§ 5. So great, however, is the admiration extorted by the complicated structure of life even from those who hold the mechanical conception of it, that we do not become impatient with our adversaries even when they are always pressing on us their idea of a peculiar vital force in fresh forms. " We do not ask" say they "a new force, a healing activity that should all at once begin to work, and, without any foundation in the constant arrangements of life, should only intervene in case of disturbance ; but we only can understand the whole course of the phenomena of life if the vital Idea of the whole is ever binding the parts together as the ruling principle ; it is the activity of this which, while less obtrusive in health, to whose perpetual wonders we are accustomed, becomes more evident in its heightened reaction against the violence of any disturbances of it. Only in unorganized structures does the whole arise out of the composition of the parts — in living beings it precedes the parts." It is clear that this last assertion can have no other meaning than that the form of the whole is already present in the developing body as an animating and regulating power, even before the whole sum of parts, by which its out-


line is one day to be filled, are yet in existence or in their right places. In fact, several processes in the first develop- ment of the germ show that in the places afterwards to be occupied by definite organs shapeless-looking masses are at first deposited, in which the division into parts pertaining to the perfect organ is afterwards developed. Circumstances of this sort may temporarily favour the view under discussion ; but these regular developments adapted to a common plan of the whole;and going on simultaneously at different spots in the germ, lose their harmony when the mechanical connection of the parts of the germ is disturbed by derangement or lesion. This fact shows that the disconnected formative processes are maintained not solely by an Idea hovering above them, but by the definite arrangement of the reciprocal actions taking place between all the single parts in virtue of their fixed position relatively to one another. By these reactions the material capable of being formed is deposited at prescribed places, and through their further operations, which subsequently acquire new conditions in consequence of this first result, the gradual articulation of infinitesimal constituent parts takes place. Would it be less marvellous if the organism, starting from a single centre, produced the immediately adjacent parts at once in their final form, — would we not consider this still more mysterious  ? The formation of every organic part thus depends on its being developed in constant association with all the others belonging to the same whole ; but this consists not in their all being em- braced by an active Idea, but in all being woven into a system of physical actions and reactions, from which each receives the form and velocity of its development and movement.1

The facts at least permit this view ; a more general con- sideration shows it to be necessary. For the expression Idea of the whole has a twofold meaning. We may denote by it, in the first place, the pattern and the plan which we perceive to be embodied in the complete organic structure, or persistently followed out in its gradual development. But no pattern, no plan, regarded as the end of a natural process, is 1 Eiitwicklungsbewegung.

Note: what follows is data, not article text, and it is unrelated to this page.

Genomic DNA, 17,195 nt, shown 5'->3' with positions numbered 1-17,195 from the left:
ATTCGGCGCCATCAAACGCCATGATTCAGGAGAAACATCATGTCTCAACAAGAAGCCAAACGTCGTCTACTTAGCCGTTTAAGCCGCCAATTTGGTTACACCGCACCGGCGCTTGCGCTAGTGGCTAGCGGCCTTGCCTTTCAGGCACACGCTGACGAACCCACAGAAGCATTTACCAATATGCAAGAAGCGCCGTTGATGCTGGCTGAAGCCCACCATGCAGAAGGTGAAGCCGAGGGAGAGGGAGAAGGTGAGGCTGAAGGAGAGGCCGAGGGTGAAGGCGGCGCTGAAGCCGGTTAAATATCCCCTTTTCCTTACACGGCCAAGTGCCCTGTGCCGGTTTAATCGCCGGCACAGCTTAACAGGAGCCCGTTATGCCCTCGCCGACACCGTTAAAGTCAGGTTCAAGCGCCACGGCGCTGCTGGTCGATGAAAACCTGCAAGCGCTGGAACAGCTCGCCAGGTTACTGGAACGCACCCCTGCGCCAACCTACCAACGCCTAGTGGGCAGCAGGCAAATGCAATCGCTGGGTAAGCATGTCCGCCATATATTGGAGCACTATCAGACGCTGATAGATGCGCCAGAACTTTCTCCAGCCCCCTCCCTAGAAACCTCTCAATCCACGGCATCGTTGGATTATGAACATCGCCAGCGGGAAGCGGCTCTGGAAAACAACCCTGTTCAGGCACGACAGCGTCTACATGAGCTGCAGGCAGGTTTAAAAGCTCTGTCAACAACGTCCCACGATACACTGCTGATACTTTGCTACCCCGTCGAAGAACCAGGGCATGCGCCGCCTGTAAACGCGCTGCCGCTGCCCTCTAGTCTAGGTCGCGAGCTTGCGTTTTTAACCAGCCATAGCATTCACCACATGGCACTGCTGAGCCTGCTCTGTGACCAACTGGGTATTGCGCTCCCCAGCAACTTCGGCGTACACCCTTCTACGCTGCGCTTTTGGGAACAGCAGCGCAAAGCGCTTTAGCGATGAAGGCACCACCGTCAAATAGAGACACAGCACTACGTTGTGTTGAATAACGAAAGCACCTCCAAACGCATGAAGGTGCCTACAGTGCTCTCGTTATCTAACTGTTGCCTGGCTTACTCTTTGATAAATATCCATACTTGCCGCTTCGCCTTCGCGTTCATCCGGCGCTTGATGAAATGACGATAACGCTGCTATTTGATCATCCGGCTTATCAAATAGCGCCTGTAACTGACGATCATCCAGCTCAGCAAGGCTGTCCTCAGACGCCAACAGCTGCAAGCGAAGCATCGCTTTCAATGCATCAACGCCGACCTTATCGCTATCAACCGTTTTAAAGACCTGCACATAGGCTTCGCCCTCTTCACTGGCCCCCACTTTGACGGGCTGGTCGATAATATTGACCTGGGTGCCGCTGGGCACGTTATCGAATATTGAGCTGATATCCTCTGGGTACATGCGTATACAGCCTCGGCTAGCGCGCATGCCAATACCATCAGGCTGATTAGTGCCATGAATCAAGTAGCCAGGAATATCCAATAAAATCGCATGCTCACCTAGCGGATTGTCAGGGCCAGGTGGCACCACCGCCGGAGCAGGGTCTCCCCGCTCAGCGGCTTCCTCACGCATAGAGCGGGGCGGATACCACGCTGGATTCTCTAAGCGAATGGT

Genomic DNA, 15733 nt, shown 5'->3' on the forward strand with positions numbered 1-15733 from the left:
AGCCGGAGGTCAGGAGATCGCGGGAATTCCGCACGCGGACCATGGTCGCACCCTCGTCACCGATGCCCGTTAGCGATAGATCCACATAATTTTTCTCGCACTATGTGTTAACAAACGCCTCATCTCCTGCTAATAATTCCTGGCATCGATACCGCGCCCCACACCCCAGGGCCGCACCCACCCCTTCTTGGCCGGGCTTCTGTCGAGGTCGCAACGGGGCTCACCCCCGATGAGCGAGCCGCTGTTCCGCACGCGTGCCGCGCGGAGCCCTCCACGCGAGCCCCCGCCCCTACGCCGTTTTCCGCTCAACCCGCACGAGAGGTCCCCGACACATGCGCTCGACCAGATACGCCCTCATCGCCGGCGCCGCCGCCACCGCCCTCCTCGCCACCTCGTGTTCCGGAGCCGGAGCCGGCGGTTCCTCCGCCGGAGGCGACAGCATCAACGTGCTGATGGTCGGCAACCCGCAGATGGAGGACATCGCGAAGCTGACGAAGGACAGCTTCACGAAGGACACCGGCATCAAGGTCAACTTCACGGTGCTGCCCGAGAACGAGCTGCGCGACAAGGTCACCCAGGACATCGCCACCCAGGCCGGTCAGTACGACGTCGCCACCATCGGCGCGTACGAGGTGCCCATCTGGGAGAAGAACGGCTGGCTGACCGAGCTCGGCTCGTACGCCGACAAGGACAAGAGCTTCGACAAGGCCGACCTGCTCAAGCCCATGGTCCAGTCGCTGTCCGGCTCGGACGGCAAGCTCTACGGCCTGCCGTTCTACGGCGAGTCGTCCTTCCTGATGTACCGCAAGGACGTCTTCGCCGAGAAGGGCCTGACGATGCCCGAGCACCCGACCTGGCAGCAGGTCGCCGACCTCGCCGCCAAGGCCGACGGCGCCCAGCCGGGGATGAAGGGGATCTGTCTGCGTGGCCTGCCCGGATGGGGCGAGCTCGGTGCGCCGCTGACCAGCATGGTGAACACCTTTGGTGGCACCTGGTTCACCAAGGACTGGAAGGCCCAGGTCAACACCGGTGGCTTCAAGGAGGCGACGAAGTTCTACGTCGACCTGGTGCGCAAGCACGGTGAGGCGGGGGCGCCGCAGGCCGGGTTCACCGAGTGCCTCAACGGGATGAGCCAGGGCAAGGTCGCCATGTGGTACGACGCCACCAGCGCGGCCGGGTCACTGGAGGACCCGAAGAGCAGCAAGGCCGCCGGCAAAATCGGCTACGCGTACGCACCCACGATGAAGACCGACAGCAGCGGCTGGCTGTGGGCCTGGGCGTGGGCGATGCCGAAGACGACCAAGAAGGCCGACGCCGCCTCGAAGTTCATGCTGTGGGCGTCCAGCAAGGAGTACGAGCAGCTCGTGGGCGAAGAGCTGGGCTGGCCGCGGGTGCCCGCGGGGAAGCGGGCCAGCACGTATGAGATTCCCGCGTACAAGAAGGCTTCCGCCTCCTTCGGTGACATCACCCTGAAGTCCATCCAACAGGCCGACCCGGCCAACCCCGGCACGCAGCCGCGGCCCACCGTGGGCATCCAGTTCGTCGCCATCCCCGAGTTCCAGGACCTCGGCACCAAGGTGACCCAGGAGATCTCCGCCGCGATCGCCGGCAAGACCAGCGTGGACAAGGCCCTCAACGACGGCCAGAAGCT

realized of its own accord ; it will be realized only when the substances in whose grouping it is to be manifested are compelled by an original arrangement of their relations to produce by their forces what it prescribes according to the universal laws of the course of Nature. Thus it constantly exerts but an apparent power, and as little as we look upon the Idea of disorder as an active and moving principle in a random series of changes, so little can we consider the Idea of any order as the efficient and sustaining cause of a regular cycle. In both cases what takes place is that which must occur in the given state of things, and the superiority of the latter consists not in a constantly maintained purposive activity, but in the persistent after-effects due to the purposiveness of the first arrangement. " But " it will be objected " whence proceeds this original arrangement  ? " We know not, and this is not the place to set forth the conjectures which we may form in regard to it. It is not our intention to deny in the organic world the traces of a wisdom that point us beyond the mechanical concatenation of mere events to an imcompre- heuded, creative Power  ; but neither is it our task to seek the first origin of life  ; we are simply investigating the laws by which within the limits of our observation the mysterious creation is maintained. And we find that within these limits no new life arises, that the maintenance of life is on the con- trary dependent on the uninterrupted transmission of certain substances with their particles in a certain conformation, as in propagation they are unceasingly transferred from one organism to another. Here we find a proof that Ideas are no longer capable of being embodied in substances unless their internal distribution is already most carefully so arranged that from this alone, without any further assistance from Ideas, nay, even in opposition to them, the form prescribed by them must of itself arise. Ideas may indeed at the beginning of the world have been the determinants of the first connections of things ; in their maintenance, on the other hand, it is the activities of the parts that realize the content of the Ideas.